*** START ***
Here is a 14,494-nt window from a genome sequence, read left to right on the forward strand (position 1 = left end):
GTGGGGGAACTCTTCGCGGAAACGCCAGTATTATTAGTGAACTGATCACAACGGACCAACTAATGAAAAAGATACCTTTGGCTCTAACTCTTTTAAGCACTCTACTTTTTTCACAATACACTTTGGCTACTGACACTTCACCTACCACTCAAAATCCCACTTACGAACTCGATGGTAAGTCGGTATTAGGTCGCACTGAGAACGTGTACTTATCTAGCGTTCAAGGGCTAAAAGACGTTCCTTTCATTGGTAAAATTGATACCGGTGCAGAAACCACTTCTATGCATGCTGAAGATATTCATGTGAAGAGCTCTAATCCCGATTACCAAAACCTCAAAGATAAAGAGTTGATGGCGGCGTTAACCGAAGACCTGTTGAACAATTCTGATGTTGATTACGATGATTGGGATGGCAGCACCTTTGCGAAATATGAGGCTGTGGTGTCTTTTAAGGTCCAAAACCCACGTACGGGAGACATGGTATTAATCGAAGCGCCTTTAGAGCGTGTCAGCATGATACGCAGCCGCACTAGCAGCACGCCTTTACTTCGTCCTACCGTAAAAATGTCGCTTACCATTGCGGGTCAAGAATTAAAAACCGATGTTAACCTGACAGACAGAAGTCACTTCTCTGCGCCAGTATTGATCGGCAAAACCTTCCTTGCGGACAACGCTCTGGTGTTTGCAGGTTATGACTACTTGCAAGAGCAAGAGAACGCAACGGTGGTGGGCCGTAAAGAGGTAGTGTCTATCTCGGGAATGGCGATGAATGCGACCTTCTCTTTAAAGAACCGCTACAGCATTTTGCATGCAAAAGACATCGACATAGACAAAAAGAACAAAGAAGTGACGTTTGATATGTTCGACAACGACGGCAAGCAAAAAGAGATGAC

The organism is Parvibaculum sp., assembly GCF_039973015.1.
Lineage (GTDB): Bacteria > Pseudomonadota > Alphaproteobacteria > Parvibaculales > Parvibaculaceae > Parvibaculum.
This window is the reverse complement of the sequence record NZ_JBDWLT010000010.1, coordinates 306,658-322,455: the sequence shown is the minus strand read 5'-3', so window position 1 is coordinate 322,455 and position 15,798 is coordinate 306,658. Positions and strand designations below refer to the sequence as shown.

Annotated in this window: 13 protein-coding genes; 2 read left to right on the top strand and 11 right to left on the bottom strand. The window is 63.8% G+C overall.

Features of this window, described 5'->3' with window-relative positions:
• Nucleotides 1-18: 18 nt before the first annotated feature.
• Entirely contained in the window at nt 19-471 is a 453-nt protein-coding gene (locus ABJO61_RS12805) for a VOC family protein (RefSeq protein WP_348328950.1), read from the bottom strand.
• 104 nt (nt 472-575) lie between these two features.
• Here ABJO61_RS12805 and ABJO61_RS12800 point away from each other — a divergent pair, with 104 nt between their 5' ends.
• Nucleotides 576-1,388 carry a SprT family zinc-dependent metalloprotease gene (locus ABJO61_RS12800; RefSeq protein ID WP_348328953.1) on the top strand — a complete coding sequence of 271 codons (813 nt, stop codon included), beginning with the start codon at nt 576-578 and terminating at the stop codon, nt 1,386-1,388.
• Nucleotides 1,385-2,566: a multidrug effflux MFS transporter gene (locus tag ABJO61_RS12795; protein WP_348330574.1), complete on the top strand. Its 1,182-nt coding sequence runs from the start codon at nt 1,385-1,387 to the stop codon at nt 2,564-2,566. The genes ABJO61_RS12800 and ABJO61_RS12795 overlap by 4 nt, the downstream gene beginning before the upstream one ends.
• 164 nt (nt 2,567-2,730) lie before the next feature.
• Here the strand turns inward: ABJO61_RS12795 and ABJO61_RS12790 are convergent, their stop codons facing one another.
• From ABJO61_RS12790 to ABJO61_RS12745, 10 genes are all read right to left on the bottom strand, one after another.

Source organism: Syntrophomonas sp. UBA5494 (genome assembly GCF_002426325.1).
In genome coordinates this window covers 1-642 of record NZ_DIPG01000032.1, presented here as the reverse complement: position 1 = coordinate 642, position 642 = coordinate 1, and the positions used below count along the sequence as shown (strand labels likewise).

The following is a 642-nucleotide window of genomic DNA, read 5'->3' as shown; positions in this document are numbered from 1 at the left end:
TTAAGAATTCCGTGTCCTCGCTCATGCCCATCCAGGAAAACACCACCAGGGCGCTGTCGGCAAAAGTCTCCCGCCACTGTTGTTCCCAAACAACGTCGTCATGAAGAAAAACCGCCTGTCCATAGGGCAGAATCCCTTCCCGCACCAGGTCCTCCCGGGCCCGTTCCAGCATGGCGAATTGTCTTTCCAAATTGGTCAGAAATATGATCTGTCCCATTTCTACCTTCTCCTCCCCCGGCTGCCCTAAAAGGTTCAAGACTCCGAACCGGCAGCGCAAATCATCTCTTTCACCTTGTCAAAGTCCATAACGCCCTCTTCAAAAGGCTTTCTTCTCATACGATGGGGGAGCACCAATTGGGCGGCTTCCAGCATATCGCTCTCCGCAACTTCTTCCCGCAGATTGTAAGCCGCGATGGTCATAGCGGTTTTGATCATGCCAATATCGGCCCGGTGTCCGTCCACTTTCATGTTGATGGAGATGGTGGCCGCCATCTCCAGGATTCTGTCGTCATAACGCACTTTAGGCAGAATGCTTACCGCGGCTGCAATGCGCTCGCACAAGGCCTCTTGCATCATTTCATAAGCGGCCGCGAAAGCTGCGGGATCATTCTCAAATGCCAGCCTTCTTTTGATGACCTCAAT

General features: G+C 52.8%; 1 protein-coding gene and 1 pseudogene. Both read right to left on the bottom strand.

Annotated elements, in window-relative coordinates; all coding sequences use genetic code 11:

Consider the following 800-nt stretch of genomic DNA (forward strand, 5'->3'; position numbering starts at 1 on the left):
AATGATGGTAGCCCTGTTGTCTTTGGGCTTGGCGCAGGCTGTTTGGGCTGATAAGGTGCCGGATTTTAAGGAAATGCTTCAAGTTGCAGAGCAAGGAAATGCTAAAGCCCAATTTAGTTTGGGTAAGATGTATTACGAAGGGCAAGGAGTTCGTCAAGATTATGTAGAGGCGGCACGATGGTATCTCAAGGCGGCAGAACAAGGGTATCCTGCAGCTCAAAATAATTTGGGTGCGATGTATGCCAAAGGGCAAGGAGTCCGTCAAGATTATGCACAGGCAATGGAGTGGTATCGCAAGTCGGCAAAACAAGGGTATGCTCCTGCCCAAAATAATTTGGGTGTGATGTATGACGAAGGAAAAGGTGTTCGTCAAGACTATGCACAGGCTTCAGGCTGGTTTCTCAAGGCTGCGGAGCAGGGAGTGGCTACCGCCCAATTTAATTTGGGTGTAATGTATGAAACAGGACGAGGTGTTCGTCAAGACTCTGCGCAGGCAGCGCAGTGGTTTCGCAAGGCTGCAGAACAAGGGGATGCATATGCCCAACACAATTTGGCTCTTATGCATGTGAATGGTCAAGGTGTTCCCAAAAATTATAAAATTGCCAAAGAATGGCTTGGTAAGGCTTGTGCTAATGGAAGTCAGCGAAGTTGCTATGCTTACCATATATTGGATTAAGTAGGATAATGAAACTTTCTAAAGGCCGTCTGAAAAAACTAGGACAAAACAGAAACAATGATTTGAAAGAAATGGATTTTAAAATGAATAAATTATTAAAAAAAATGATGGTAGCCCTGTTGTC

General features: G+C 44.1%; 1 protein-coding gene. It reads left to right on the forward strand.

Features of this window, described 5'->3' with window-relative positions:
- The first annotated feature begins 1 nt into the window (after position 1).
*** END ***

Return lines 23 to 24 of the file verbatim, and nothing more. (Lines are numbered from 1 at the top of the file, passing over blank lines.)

Consider the following 800-nt stretch of genomic DNA (forward strand, 5'->3'; position numbering starts at 1 on the left):
AATGATGGTAGCCCTGTTGTCTTTGGGCTTGGCGCAGGCTGTTTGGGCTGATAAGGTGCCGGATTTTAAGGAAATGCTTCAAGTTGCAGAGCAAGGAAATGCTAAAGCCCAATTTAGTTTGGGTAAGATGTATTACGAAGGGCAAGGAGTTCGTCAAGATTATGTAGAGGCGGCACGATGGTATCTCAAGGCGGCAGAACAAGGGTATCCTGCAGCTCAAAATAATTTGGGTGCGATGTATGCCAAAGGGCAAGGAGTCCGTCAAGATTATGCACAGGCAATGGAGTGGTATCGCAAGTCGGCAAAACAAGGGTATGCTCCTGCCCAAAATAATTTGGGTGTGATGTATGACGAAGGAAAAGGTGTTCGTCAAGACTATGCACAGGCTTCAGGCTGGTTTCTCAAGGCTGCGGAGCAGGGAGTGGCTACCGCCCAATTTAATTTGGGTGTAATGTATGAAACAGGACGAGGTGTTCGTCAAGACTCTGCGCAGGCAGCGCAGTGGTTTCGCAAGGCTGCAGAACAAGGGGATGCATATGCCCAACACAATTTGGCTCTTATGCATGTGAATGGTCAAGGTGTTCCCAAAAATTATAAAATTGCCAAAGAATGGCTTGGTAAGGCTTGTGCTAATGGAAGTCAGCGAAGTTGCTATGCTTACCATATATTGGATTAAGTAGGATAATGAAACTTTCTAAAGGCCGTCTGAAAAAACTAGGACAAAACAGAAACAATGATTTGAAAGAAATGGATTTTAAAATGAATAAATTATTAAAAAAAATGATGGTAGCCCTGTTGTC